Wednesdays are my "writing day" at work; I block off the whole day on the calendar to work on my writing projects. As an academic librarian, I'm eligible for tenure, and professional publications are a key part of one's tenure dossier. They tend to be quiet, low key days for me at the office, and I look forward to them. I'm often able to attend the daily Mass at the campus Newman Center on Wednesdays, too. Wednesdays are good.
Well, then came this morning. It didn't start out that bad. We overslept by about 20 minutes, so that didn't help, but it wasn't catastrohic. We still had a solid hour to ready ourselves to leave the house. At 7:50, I was ready to go, but Henry was still finishing up watching Blue's Clues. I let him finish, and then told him it was time to go. He procrastinated. He wanted to watch the ABC song, then the Noggin song of the month, then he had to run upstairs to get one of his Franklin books to read in the car...Pretty soon, it's 8 o'clock and I'm feeling extremely impatient. I hustle him to the door and tell him that he has to get right in his car seat; no playing in the driver's seat for a few minutes like he usually does.
Well. This does not go over very well. Henry bursts into tears and has a temper tantrum right in the middle of the driveway. Fabulous. I coax him into the car where he throws himself on the car floor and refuses to get into his car seat. *sighs* This leads to the inevitable acrobatic act entitled Strapping Flailing Child into Car Seat Against His Will, and it's not pretty. Following the main act, we have Mommy Cringing as Child Screams in Small Civic Sedan for the Entire Ride.
We arrive at preschool, and I deposit a sniffling Henry and his Transformers sneakers onto the parking lot pavement. He's more docile, holding my hand and walking cooperatively into the building, but he complains the whole way that he doesn't like the stairs and would rather take the elevator up to the second floor. As I drop him off, I'm sad because I have to work the evening reference shift tonight and won't see him before he goes to bed, and our morning...well, it stunk.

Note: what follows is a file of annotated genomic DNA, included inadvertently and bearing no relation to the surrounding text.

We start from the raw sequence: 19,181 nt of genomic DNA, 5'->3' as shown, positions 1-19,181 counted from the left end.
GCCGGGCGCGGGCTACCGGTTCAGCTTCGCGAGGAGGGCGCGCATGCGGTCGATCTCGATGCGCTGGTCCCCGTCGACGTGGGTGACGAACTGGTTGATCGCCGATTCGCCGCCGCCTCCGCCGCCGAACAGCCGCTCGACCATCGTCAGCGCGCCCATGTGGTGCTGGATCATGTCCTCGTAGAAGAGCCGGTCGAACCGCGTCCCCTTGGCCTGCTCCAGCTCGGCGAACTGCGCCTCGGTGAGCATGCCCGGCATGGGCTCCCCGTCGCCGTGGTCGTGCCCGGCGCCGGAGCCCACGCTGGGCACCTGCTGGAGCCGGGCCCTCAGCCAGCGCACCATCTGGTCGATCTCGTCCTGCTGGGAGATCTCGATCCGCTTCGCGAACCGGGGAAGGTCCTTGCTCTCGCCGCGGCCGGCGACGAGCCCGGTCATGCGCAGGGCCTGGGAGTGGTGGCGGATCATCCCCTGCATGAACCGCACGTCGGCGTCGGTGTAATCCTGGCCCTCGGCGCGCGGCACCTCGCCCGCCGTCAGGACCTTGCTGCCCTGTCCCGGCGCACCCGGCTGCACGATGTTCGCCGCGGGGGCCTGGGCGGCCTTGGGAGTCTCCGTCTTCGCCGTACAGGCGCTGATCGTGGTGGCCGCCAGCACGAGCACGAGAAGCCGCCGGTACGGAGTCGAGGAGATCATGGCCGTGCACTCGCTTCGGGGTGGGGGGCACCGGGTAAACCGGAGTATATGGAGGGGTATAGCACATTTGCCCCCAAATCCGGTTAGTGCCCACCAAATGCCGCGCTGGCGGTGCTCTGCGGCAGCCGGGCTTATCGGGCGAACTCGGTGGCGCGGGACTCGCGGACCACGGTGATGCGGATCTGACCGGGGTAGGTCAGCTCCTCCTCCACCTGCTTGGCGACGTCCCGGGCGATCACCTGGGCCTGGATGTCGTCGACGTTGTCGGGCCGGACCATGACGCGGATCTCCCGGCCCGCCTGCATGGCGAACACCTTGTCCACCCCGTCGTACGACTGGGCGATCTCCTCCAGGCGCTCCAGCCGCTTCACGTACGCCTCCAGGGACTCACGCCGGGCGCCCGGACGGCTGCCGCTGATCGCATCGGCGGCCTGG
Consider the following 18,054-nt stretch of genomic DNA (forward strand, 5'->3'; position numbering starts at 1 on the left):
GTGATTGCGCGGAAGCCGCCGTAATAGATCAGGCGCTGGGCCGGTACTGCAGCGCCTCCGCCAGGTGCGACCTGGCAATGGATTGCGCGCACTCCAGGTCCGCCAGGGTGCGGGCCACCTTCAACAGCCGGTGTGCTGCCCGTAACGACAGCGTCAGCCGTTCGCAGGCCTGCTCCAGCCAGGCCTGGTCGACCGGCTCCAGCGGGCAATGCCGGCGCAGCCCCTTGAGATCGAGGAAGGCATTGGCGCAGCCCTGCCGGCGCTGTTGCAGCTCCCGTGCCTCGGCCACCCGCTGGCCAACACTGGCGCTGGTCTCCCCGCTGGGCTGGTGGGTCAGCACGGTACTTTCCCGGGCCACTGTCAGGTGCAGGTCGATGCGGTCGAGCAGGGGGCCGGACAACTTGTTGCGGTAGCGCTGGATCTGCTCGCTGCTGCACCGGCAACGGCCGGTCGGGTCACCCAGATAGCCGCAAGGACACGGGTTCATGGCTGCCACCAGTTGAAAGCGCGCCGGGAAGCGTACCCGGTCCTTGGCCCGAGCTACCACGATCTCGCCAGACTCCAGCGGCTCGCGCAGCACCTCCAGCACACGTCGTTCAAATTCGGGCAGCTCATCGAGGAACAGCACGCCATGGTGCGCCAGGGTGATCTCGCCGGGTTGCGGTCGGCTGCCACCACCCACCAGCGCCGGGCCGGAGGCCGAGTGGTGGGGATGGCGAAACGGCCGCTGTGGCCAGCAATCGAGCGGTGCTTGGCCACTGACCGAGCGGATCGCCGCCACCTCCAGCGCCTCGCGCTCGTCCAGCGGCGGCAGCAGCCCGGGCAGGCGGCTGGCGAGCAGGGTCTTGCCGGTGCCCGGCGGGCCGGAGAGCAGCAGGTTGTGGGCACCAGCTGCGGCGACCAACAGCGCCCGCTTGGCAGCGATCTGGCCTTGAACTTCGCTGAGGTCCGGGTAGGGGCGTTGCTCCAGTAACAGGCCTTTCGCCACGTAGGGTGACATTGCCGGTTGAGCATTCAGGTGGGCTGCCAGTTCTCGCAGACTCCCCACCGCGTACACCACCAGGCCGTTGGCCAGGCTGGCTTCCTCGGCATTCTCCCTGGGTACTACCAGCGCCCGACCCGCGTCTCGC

But that's the way it goes sometimes. Three year olds can be tough little people to please. So I arrive at work. And I'm feeling a little disjointed. I have several tasky items to get completed right away - emails to answer, something to fax, something to mail that I need to walk to the campus post office to get a stamp for...
Finally, I sit down at my computer. I pop open my Living Faith to today's devotional, and find that it's the feast day of Padre Pio. I love him. It's hard not to be fascinated by this guy. Bore the stigmata; a very well known saint that was involved in lots of savory miracle stuff when he was alive, such as the ability to bilocate and read the souls of those he counseled in the confessional.
I read a book about him when I was in law school that I cherish to this day. I saved it for my commute of a bus/subway cocktail and would look forward to whipping it out of my backpack each morning. The book was written by a Lutheran pastor, and it an extremely fair and engaging account of Padre Pio's life. It's called Padre Pio: The True Story, by Bernard Ruffin. I highly recommend it.
To me, it's always refreshing to read the personal accounts of people that really live out their Catholic faith in their everyday activities, even despite opposition from the world. Padre Pio certainly didn't experience an ordinary expression of his faith, with the supernatural events attributed to him. I don't see myself bearing the stigmata anytime soon. But Padre Pio didn't revel in the attention that he received as a consequence of the fantastic events surrounding him; he tolerated it because he believed it was what God was asking him to do. He is a good reminder to us that we are all called by God to live out our faith, in our given circumstances, to the best of our ability. To be courageous in our faith. To act as salt and light just by quietly living out our faith.
My Living Faith reading puts it like this:
"I put myself in the company of the Twelve. These words are meant for all. We have been summoned by Christ. We, too, are anointed ones who have been given power...That is why Jesus explains to the disciples that when they go forth to heal and teach it is unnecessary to take a lot of stuff along. 'Take nothing on your journey,' Jesus says. The power he has bequeathed to them is quite enough."